Eritrea: How EU could be financing projects built by forced labour; includes EU's comments

Author: Matina Stevis-Gridneff, New York Times, Published on: 20 January 2020

"How Forced Labor in Eritrea Is Linked to E.U.-Funded Projects"

The European Union spent 20 million euros last year in Eritrea, hoping to help stem an exodus from the repressive African country, which is consistently one of its biggest sources of asylum seekers. The money, about $22 million, bought equipment and materials to build a road, a seemingly uncontroversial task. The catch? Many workers on the construction site are forced conscripts, and the European Union has no real means of monitoring the project. The decision caused outrage in human-rights circles. But that did not stop the bloc in December from deciding to give Eritrea tens of millions more, funding a system of forced conscription that the United Nations has described as “tantamount to enslavement.”...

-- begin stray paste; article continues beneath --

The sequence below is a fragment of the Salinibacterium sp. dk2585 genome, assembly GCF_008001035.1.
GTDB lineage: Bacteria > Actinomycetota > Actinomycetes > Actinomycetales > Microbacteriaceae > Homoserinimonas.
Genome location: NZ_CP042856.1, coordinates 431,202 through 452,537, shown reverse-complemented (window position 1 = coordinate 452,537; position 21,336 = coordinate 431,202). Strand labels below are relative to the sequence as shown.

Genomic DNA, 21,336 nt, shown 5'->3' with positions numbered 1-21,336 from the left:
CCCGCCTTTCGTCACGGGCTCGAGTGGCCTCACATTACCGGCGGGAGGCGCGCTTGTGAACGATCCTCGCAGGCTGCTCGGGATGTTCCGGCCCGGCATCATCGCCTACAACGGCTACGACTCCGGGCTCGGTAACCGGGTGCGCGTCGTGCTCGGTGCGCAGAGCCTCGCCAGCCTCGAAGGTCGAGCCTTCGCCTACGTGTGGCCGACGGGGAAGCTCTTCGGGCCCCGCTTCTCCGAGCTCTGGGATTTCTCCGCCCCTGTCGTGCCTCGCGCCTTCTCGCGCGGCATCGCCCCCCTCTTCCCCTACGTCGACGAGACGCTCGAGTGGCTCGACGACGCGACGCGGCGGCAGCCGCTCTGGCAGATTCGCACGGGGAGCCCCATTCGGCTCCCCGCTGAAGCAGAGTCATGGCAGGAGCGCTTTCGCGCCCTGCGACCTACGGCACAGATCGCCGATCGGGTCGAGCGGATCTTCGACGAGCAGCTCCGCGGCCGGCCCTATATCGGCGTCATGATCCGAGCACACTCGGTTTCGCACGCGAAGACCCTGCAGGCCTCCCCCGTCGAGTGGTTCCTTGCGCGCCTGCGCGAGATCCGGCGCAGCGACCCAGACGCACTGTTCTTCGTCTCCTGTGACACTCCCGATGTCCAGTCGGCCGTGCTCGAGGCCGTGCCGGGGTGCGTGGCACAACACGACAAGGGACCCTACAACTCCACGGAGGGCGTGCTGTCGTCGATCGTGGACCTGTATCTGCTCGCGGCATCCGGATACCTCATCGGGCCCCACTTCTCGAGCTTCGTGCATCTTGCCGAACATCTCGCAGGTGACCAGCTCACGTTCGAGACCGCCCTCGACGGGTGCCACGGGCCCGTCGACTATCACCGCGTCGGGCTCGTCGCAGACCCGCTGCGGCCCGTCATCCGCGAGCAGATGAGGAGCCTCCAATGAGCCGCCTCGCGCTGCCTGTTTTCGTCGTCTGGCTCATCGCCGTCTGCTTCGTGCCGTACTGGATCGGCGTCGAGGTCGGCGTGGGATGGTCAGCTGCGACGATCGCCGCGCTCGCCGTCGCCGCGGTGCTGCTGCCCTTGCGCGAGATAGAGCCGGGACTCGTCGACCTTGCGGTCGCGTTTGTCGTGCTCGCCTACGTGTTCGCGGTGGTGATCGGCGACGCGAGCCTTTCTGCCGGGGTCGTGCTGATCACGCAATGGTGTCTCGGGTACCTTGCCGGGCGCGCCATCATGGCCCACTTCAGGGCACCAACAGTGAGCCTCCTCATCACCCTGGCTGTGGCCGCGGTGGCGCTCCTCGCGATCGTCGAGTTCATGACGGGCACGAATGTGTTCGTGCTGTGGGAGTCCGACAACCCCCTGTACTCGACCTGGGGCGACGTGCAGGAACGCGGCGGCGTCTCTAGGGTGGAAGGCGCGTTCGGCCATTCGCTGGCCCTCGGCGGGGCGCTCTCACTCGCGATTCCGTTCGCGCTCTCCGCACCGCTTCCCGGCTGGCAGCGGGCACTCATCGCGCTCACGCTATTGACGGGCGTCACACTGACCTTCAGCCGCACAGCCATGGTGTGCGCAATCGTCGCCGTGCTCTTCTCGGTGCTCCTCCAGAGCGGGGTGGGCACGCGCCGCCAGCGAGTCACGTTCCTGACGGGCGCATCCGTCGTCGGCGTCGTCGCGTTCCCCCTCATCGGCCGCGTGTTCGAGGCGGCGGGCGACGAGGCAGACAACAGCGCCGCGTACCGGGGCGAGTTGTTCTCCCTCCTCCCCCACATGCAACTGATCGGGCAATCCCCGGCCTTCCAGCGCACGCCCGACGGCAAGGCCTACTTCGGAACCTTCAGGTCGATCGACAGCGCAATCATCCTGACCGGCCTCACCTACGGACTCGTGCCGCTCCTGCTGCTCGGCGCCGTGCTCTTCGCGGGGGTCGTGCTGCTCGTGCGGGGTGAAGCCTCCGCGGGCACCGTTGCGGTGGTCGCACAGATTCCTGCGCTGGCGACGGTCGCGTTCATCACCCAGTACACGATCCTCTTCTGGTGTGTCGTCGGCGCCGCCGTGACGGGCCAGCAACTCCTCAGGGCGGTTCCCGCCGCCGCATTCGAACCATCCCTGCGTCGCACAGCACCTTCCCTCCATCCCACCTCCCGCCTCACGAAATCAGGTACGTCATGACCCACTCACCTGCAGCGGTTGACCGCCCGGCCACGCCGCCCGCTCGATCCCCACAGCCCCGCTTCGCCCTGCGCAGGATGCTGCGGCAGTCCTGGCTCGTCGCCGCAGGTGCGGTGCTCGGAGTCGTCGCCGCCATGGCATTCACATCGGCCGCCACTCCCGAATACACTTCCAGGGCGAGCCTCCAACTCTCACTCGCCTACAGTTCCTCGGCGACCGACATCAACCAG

Human-rights groups and the United Nations say that conscript work in Eritrea, which keeps the country running, amounts to forced labor The United States has long suspended aid and development funding to the country. The European Commission, the European Union’s executive branch, said that it had “been informed” by the government that conscripts would be used for its road project. The details of how this project is set up show that it has been carefully designed to ensure that the European Union is not seen to be directly paying for conscripts to work on the construction site. “The E.U. does not pay for labor under this project,” the European Commission said in written replies to questions from The New York Times. “The project only covers the procurement of material and equipment to support the rehabilitation of roads.”

 

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